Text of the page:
Objection 2: Further, the chief quality of a thing is, seemingly, that in which it is most perfect. Now, according to Jam.1:4, "Patience hath a perfect work." Therefore it would seem that patience is greater than justice.
Objection 3: Further, "Magnanimity has a great influence on every virtue," as stated in Ethic. iv, 3. Therefore it magnifies even justice. Therefore it is greater than justice.
On the contrary, The Philosopher says (Ethic. v, 1) that "justice is the most excellent of the virtues."
I answer that, A virtue considered in its species may be greater or less, either simply or relatively. A virtue is said to be greater simply, whereby a greater rational good shines forth, as stated above (A). In this way justice is the most excellent of all the moral virtues, as being most akin to reason. This is made evident by considering its subject and its object: its subject, because this is the will, and the will is the rational appetite, as stated above (Q, A; Q, A): its object or matter, because it is about operations, whereby man is set in order not only in himself, but also in regard to another. Hence "justice is the most excellent of virtues" (Ethic. v, 1). Among the other moral virtues, which are about the passions, the more excellent the matter in which the appetitive movement is subjected to reason, so much the more does the rational good shine forth in each. Now in things touching man, the chief of all is life, on which all other things depend. Consequently fortitude which subjects the appetitive movement to reason in matters of life and death, holds the first place among those moral virtues that are about the passions, but is subordinate to justice. Hence the Philosopher says (Rhet.1) that "those virtues must needs be greatest which receive the most praise: since virtue is a power of doing good. Hence the brave man and the just man are honored more than others; because the former," i.e. fortitude, "is useful in war, and the latter," i.e. justice, "both in war and in peace." After fortitude comes temperance, which subjects the appetite to reason in matters directly relating to life, in the one individual, or in the one species, viz. in matters of food and of sex. And so these three virtues, together with prudence, are called principal virtues, in excellence also.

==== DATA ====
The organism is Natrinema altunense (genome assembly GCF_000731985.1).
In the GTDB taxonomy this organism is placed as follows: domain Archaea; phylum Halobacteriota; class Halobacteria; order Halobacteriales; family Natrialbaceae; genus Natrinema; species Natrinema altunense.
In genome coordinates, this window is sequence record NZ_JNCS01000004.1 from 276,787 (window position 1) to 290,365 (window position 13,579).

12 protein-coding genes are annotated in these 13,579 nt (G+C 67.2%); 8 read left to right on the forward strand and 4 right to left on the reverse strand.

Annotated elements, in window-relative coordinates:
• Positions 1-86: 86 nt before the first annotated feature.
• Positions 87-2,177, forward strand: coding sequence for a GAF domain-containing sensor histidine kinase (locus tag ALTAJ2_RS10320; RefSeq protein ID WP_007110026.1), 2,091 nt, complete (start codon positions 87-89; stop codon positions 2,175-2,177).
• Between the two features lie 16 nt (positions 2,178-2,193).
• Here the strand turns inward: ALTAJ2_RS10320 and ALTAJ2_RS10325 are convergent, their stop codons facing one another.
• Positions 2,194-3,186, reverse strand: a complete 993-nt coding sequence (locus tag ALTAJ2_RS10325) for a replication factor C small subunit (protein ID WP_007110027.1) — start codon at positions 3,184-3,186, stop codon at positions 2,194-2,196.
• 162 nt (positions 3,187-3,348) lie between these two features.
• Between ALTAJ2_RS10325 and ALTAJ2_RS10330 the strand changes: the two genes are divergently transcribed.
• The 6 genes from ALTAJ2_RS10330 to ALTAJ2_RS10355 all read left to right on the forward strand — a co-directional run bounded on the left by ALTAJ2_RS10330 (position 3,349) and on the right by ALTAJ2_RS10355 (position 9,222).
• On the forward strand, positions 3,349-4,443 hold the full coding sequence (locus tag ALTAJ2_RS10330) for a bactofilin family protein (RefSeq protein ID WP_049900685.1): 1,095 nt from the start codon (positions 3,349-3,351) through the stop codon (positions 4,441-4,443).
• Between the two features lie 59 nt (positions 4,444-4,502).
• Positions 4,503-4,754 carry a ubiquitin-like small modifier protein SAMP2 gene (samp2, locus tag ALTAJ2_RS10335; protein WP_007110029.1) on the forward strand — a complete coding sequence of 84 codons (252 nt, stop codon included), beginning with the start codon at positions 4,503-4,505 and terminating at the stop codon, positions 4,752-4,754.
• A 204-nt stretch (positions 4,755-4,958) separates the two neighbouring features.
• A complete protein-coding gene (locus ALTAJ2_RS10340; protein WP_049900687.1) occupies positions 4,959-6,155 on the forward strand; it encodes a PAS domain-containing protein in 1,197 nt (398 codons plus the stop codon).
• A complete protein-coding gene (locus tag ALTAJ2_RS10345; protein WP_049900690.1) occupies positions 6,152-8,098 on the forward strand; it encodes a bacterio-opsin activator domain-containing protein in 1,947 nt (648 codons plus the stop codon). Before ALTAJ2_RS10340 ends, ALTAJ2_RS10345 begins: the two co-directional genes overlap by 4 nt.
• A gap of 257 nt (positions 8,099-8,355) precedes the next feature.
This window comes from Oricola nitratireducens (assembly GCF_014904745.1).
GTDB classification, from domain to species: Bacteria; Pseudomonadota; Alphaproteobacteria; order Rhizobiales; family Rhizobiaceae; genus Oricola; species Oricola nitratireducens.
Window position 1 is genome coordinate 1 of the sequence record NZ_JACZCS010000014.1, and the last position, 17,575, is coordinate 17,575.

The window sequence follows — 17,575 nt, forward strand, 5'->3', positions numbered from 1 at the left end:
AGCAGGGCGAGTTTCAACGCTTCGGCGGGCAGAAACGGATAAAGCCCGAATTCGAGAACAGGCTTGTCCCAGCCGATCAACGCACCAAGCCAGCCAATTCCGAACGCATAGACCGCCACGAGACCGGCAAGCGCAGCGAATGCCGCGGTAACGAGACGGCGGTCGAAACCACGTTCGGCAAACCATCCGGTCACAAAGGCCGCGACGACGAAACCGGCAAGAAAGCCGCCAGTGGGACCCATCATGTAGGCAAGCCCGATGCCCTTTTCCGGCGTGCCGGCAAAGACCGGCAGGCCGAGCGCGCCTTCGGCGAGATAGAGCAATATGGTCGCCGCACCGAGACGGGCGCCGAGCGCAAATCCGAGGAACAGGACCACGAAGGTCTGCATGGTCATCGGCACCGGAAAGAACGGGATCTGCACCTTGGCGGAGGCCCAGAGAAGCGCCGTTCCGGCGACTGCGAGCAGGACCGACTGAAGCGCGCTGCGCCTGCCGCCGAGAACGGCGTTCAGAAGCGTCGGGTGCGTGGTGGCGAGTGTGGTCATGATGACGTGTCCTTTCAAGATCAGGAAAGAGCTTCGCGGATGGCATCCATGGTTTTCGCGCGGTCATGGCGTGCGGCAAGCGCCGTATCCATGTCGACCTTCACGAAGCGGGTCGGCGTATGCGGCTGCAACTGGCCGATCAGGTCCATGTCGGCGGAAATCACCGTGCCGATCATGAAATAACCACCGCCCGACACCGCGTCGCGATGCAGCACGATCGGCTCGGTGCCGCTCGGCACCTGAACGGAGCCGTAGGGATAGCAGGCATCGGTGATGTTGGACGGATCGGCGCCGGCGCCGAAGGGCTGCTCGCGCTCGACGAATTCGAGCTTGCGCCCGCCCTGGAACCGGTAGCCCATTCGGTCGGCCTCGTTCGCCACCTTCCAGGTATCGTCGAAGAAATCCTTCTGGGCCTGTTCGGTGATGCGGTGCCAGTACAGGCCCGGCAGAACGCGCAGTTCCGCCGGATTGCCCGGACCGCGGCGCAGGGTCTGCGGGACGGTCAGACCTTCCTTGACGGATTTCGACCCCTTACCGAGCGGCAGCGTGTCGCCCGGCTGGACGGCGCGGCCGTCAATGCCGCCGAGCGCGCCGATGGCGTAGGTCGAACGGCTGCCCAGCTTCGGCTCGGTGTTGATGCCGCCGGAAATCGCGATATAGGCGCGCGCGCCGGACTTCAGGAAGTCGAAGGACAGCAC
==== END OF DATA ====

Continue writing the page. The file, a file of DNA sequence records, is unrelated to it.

A virtue is said to be greater relatively, by reason of its helping or adorning a principal virtue: even as substance is more excellent simply than accident: and yet relatively some particular accident is more excellent than substance in so far as it perfects substance in some accidental mode of being.
Reply to Objection 1: The act of liberality needs to be founded on an act of justice, for "a man is not liberal in giving, unless he gives of his own" (Polit. ii, 3). Hence there could be no liberality apart from justice, which discerns between "meum" and "tuum": whereas justice can be without liberality. Hence justice is simply greater than liberality, as being more universal, and as being its foundation: while liberality is greater relatively since it is an ornament and an addition to justice.
Reply to Objection 2: Patience is said to have "a perfect work," by enduring evils, wherein it excludes not only unjust revenge, which is also excluded by justice; not only hatred, which is also suppressed by charity; nor only anger, which is calmed by gentleness; but also inordinate sorrow, which is the root of all the above. Wherefore it is more perfect and excellent through plucking up the root in this matter. It is not, however, more perfect than all the other virtues simply. Because fortitude not only endures trouble without being disturbed, but also fights against it if necessary. Hence whoever is brave is patient; but the converse does not hold, for patience is a part of fortitude.
Reply to Objection 3: There can be no magnanimity without the other virtues, as stated in Ethic. iv, 3. Hence it is compared to them as their ornament, so that relatively it is greater than all the others, but not simply.